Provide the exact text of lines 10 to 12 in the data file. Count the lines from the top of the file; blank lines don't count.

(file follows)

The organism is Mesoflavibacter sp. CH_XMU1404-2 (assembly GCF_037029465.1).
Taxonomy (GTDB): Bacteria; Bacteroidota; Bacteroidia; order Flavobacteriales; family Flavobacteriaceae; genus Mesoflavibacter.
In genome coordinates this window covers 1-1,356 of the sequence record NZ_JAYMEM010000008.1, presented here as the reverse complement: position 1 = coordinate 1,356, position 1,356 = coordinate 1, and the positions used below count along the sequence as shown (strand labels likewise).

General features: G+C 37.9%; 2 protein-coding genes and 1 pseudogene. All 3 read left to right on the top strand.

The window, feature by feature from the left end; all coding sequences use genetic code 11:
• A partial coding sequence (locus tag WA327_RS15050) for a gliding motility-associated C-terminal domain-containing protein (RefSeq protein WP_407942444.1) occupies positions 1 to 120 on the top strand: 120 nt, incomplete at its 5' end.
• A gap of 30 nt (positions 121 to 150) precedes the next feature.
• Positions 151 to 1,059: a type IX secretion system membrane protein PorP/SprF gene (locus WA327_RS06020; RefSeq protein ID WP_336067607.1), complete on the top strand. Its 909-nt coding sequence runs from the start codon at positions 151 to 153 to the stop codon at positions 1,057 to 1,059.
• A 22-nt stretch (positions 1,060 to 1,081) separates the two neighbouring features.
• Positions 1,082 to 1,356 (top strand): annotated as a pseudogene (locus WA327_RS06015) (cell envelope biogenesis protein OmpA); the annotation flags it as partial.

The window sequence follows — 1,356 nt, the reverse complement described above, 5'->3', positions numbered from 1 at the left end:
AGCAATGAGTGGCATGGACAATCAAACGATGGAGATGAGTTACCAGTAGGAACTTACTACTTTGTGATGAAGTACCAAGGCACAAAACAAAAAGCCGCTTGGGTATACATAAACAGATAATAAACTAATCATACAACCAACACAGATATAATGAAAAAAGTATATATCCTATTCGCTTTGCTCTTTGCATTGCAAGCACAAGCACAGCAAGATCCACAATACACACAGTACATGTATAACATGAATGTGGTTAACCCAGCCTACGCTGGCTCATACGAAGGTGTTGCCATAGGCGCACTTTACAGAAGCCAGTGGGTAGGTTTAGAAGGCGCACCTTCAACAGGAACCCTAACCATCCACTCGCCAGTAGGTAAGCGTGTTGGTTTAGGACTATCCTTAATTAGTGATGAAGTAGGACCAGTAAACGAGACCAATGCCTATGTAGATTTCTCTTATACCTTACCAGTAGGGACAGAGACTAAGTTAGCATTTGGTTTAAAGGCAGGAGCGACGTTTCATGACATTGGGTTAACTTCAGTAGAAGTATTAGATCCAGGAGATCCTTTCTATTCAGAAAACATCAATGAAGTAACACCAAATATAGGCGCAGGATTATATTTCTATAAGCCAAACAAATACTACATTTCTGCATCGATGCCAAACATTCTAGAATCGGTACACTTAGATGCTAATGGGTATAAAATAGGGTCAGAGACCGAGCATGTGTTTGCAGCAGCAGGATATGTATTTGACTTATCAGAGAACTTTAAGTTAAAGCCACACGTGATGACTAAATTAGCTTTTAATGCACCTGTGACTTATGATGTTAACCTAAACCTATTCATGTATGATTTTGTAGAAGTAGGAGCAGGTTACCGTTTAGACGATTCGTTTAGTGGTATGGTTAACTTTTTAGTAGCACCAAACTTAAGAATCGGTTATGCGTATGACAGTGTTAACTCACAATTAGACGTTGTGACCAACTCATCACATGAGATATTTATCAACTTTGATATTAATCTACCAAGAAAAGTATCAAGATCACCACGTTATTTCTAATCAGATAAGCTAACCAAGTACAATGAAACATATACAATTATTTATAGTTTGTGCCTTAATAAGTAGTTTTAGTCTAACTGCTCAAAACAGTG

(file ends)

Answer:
• Positions 1,082 to 1,356 (top strand): annotated as a pseudogene (locus WA327_RS06015) (cell envelope biogenesis protein OmpA); the annotation flags it as partial.

The window sequence follows — 1,356 nt, the reverse complement described above, 5'->3', positions numbered from 1 at the left end:
AGCAATGAGTGGCATGGACAATCAAACGATGGAGATGAGTTACCAGTAGGAACTTACTACTTTGTGATGAAGTACCAAGGCACAAAACAAAAAGCCGCTTGGGTATACATAAACAGATAATAAACTAATCATACAACCAACACAGATATAATGAAAAAAGTATATATCCTATTCGCTTTGCTCTTTGCATTGCAAGCACAAGCACAGCAAGATCCACAATACACACAGTACATGTATAACATGAATGTGGTTAACCCAGCCTACGCTGGCTCATACGAAGGTGTTGCCATAGGCGCACTTTACAGAAGCCAGTGGGTAGGTTTAGAAGGCGCACCTTCAACAGGAACCCTAACCATCCACTCGCCAGTAGGTAAGCGTGTTGGTTTAGGACTATCCTTAATTAGTGATGAAGTAGGACCAGTAAACGAGACCAATGCCTATGTAGATTTCTCTTATACCTTACCAGTAGGGACAGAGACTAAGTTAGCATTTGGTTTAAAGGCAGGAGCGACGTTTCATGACATTGGGTTAACTTCAGTAGAAGTATTAGATCCAGGAGATCCTTTCTATTCAGAAAACATCAATGAAGTAACACCAAATATAGGCGCAGGATTATATTTCTATAAGCCAAACAAATACTACATTTCTGCATCGATGCCAAACATTCTAGAATCGGTACACTTAGATGCTAATGGGTATAAAATAGGGTCAGAGACCGAGCATGTGTTTGCAGCAGCAGGATATGTATTTGACTTATCAGAGAACTTTAAGTTAAAGCCACACGTGATGACTAAATTAGCTTTTAATGCACCTGTGACTTATGATGTTAACCTAAACCTATTCATGTATGATTTTGTAGAAGTAGGAGCAGGTTACCGTTTAGACGATTCGTTTAGTGGTATGGTTAACTTTTTAGTAGCACCAAACTTAAGAATCGGTTATGCGTATGACAGTGTTAACTCACAATTAGACGTTGTGACCAACTCATCACATGAGATATTTATCAACTTTGATATTAATCTACCAAGAAAAGTATCAAGATCACCACGTTATTTCTAATCAGATAAGCTAACCAAGTACAATGAAACATATACAATTATTTATAGTTTGTGCCTTAATAAGTAGTTTTAGTCTAACTGCTCAAAACAGTG